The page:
|S-1 "Broadweaver" Bomber|
|Place of origin||Noroist Axdel|
|Used by||Axdelian Air Force(historic)|
Ethalrian Air Force(historic)
Oscrelian Air Force(historic)
Nilovian Air Force
Axdel Air Force(historic)
|Wars||Auroran Imperial War Lyrevale Continuation War|
|Manufacturer||Aerial Warfare Division of Axdel|
|Unit cost||10.5 million Kiribs (1975)|
|4x 2000lb / 6x 1000lb Bombs in internal bay (S-1A)|
|4x heavy underwing pylons (S-1A & deriv.)|
6x heavy underwing pylons (S-1B & deriv.)
|Engine||2x Kersivius Turbojets|
100KN each (dry thrust)
140KN each (full afterburner)
|4,750 km (S-1A)|
|Speed||mach 2.7 at 40000ft/12000m|
mach 1.4 at sea level (S-1A)
The S-1 Broadweaver is a supersonic strike bomber designed in 1965 by Hartley Aerospace for use by the Morstaybishlian Royal Air Force as a tactical nuclear strike craft, but was rejected during development due to several technical issues and a change in doctrine moving away from the battlefield use of nuclear warheads. It was instead adopted by the Axdelian Defence Force and produced in small numbers pre-1969. After declaring independence, the bomber saw heavy use by the Noroist Axdelian Air force during the Auroran Imperial War and into the early years of the 21st century. It was one of the fastest bombers ever put into production, its incredible speed at all altitudes allowing it to outrun contemporary fighters and penetrate deep into enemy territory whilst flying at low altitudes to reduce the chance of being detected by radar. It proved instrumental in the success of many allied military operations. The plane did suffer from a low payload capacity compared to its contemporaries, an artefact of the original intention of the bomber as a tactical nuclear delivery system. Despite this it remained invaluable in SEAD missions armed with anti-radiation missiles, and later models did successfully increase the maximum payload.
S-1B and S-1C Broadweavers were exported to Ethalria, Oscrelia and Nilovia during the AIW, and post war multiple variants were tested and purchased by several other nations with close relations to Noroist Axdel. Several were captured by the Morstaybishlian Empire and her allies during the AIW and were maintained for training purposes up until 2009.
Standard version, which had a relatively meagre payload capacity of 5000kg with its four heavy underwing hardpoints and internal bay. Saw production during the early AIW, though was quickly made redundant in favour of more specialised variants. Operational range was frequently extended with the use of drop tanks on the underwing hardpoints.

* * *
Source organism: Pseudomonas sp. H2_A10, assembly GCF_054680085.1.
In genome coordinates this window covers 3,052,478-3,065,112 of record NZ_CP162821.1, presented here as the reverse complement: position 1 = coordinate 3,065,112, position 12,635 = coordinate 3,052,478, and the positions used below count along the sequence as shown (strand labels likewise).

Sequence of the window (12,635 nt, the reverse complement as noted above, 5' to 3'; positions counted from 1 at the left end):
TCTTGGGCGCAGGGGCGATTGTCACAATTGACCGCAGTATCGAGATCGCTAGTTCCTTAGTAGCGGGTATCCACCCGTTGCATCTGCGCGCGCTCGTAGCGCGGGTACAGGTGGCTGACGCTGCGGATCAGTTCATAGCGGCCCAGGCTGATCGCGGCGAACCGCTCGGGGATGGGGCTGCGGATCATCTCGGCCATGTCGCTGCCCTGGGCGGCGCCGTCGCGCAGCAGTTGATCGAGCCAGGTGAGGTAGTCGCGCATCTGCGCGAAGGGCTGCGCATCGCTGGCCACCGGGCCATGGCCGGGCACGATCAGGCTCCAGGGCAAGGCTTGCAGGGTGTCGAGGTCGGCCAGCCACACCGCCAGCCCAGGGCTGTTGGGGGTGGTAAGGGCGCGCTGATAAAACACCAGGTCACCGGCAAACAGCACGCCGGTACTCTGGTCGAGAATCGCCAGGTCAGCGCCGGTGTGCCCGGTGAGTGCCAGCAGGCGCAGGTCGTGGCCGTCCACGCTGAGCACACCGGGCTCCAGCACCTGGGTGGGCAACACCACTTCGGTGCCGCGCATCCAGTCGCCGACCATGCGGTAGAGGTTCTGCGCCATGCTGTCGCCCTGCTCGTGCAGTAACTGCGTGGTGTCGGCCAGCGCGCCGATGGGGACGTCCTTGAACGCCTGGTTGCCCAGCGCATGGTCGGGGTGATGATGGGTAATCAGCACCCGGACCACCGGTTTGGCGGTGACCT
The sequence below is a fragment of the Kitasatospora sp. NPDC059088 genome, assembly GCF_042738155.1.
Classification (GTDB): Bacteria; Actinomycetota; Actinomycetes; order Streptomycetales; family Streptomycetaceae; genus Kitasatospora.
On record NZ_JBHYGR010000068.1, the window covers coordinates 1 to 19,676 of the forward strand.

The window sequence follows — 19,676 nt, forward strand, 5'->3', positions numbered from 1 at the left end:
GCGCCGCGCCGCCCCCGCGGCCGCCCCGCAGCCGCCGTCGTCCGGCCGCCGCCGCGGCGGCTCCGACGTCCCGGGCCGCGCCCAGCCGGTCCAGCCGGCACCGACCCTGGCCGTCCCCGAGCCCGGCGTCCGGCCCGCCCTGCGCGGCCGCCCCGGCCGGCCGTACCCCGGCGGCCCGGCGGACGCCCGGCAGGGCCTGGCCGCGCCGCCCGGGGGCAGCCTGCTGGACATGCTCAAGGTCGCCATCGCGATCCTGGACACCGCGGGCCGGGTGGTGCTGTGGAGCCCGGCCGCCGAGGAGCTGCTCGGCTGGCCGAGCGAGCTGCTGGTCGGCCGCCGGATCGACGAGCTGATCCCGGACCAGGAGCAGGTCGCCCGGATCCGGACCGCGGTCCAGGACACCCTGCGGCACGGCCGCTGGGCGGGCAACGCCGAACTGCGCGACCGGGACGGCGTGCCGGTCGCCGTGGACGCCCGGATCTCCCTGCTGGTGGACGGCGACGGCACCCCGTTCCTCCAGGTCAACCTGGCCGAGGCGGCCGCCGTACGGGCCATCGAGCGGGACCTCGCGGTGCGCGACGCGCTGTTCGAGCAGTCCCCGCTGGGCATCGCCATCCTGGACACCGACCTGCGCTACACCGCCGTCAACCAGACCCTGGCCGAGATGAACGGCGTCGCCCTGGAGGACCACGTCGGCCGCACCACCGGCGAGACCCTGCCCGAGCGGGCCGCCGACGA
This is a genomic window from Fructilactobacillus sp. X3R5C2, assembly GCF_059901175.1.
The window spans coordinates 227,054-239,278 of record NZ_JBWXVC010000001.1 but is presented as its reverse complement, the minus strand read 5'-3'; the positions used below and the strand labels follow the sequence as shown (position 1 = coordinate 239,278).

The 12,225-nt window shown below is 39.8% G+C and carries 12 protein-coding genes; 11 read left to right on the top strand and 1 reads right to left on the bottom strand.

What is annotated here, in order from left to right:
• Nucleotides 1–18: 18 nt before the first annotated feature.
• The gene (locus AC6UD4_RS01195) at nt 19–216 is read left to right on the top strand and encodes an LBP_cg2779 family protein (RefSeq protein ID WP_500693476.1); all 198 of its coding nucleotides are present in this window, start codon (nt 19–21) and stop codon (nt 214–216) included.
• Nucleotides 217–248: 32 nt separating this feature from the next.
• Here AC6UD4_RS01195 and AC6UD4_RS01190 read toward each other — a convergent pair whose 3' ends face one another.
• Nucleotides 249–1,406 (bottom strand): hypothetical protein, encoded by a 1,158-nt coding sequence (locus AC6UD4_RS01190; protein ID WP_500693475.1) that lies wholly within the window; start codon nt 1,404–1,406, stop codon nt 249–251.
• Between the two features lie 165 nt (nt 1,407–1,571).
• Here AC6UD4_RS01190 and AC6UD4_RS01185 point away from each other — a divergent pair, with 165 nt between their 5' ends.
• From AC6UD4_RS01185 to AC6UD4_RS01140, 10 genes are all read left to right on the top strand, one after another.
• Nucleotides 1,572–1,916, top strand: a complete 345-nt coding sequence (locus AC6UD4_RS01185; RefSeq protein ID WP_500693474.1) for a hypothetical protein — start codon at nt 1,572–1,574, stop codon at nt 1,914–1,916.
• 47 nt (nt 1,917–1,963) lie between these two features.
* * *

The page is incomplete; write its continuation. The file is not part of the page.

Aerial reconnaissance version of the S-1A.
Heavy attack version and the most widely produced, with a greater wingspan boasting two additional heavy underwing hardpoints, hardpoints on the fuselage, and a larger internal bay. It possessed a larger operational range and far greater payload capacity than the S-1A at the cost of a lower maximum speed of mach 2.1 when unloaded, and was optimised for operations where the threat of enemy high-speed interceptors was lower.
High performance strike version. Featured high airflow intakes and newly developed low drag features which gave it improved fuel efficiency, exceptional operational range and allowing for a Mach 2.9+ maximum speed in level flight. A more powerful radar system gave it additional ability in using air-to-surface missiles and even some air-to-air capability. Suffered from excessive wear at high speeds.
Aerial reconnaissance version of the S-1C.
Highly modified ultrafast experimental prototype developed in the 1980's using rocket motors instead of turbojets and composite heat shielding as part of early research in an Axdelian spaceplane project. Three airframes produced, however one disintegrated mid-air at the undisclosed maximum speed in 1984, killing the pilot and ultimately leading to the suspension of the project.
A version of the S-1B optimised for use as a cruise missile launch platform, featuring strengthened underwing pylons and larger internal fuel tanks.
Long-range version with a much larger fuel tank slung below the fuselage and large wings similar to the S-1B though considerably more aerodynamic.
A modernised version introduced in 1990 fielding advanced digital combat suites intended to make up for relatively poor performance in the Lyrevale Continuation War.
Experimental test platform for low-observability stealth features. Only airframe built used as target practice after testing and destroyed. Recovered blueprints suggest features similar to the conceptual S-2 Stormweaver and afterburning turbofan engines instead of turbojets.